Spotlight on:
Kary Mullis

Polymerase Chain Reaction (PCR)


Until the mid-1980s, the only way to make many copies of DNA was to insert the DNA pieces into bacteria and select the desired one from many different colonies growing on a plate. In 1985, Kary Mullis (shown at right) invented a precise and radical new method of selecting and amplifying a section of DNA – the polymerase chain reaction (PCR). The revelation came to this eccentric character on a drive in northern California.

Watch a Kary Mullis video:

Or, read more about the man behind the technique:

(These clips are also found on the DNA Interactive website under Manipulation > Techniques > Amplifying.)

PCR Animations


There is a reason our PCR animation is our most watched ever; the polymerase chain reaction is challenging to describe in anything but a moving image. After you step through the process, check out the graph to fully grasp how quickly DNA can be amplified.

The 3-D version of PCR puts you right down in the eppendorf tube! No glasses required.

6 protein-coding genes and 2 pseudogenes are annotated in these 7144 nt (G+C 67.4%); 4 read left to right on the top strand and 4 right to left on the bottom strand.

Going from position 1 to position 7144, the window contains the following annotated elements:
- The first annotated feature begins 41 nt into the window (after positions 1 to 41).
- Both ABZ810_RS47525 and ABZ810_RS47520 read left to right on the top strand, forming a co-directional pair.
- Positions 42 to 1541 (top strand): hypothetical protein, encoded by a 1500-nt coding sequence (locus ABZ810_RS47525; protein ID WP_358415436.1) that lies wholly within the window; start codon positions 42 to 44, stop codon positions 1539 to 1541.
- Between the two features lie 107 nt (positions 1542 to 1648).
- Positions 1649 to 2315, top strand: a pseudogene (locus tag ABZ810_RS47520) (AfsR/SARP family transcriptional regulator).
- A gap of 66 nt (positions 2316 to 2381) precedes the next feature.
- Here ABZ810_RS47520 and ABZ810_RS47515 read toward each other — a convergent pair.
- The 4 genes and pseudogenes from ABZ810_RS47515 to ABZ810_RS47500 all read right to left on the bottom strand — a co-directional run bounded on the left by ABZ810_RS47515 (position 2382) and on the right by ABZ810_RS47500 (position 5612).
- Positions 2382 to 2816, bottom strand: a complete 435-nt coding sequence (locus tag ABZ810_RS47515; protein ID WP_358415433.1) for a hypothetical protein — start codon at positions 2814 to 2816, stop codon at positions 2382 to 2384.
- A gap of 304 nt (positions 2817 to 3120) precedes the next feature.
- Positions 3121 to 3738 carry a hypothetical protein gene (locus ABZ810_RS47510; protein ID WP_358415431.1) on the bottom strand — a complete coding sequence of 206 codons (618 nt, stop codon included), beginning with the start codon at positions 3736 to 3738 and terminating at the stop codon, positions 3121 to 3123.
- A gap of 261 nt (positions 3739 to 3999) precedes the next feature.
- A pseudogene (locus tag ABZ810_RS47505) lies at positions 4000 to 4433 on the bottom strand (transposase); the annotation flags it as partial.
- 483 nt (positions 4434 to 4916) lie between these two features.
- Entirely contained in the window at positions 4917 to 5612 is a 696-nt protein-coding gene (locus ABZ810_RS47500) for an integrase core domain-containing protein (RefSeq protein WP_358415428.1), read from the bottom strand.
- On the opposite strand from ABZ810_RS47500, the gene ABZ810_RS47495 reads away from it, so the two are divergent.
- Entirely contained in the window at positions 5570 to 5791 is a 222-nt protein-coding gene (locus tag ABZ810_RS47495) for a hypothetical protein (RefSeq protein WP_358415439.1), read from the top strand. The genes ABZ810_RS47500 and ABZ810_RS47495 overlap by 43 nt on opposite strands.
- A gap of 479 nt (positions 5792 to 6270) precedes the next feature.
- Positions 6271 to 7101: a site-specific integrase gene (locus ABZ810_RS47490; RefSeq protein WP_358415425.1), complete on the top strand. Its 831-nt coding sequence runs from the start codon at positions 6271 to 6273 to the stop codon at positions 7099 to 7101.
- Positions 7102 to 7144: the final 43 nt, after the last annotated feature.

PCR Protocols


Polymerase chain reaction is a featured technique in several DNALC-developed laboratory protocols. The protocols are available online and for download on several sites: Lab Center includes laboratory pre-activity and follow-up materials including video introduction, background, educational correlations, further exploration, teacher guides, and resources; DNALC Kits has several online protocols developed in collaboration with Carolina Biological Supply Company; Genetics Origins explores use of DNA fingerprints as a starting point in the study of human evolution; and Greenomes explores plant genetics and genome research.

Laboratory Protocol: Online Version(s) PDF Version(s)
Using Mitochondrial DNA Polymorphisms in Evolutionary and Forensic Biology Check mark Genetic Origins Check mark DNALC
Using an Alu Insertion Polymorphism to Study Human Populations or DNA Fingerprint: Alu Check mark DNALC Kits
Check mark Genetic Origins
Check mark Lab Center
Check mark DNALC Kits

Check mark Lab Center
Using a SNP to Predict Bitter Tasting Ability Check mark DNALC Kits Check mark DNALC Kits
Detecting Genetically Modified Foods by PCR Check mark DNALC Kits
Check mark Greenomes
Check mark DNALC Kits
Check mark Greenomes
Detecting a Jumping Gene in Arabidopsis Check mark DNALC Kits
Check mark Greenomes
Check mark DNALC Kits
Check mark Greenomes
Detecting a Transposon Tag in Corn Check mark Greenomes Check mark Greenomes
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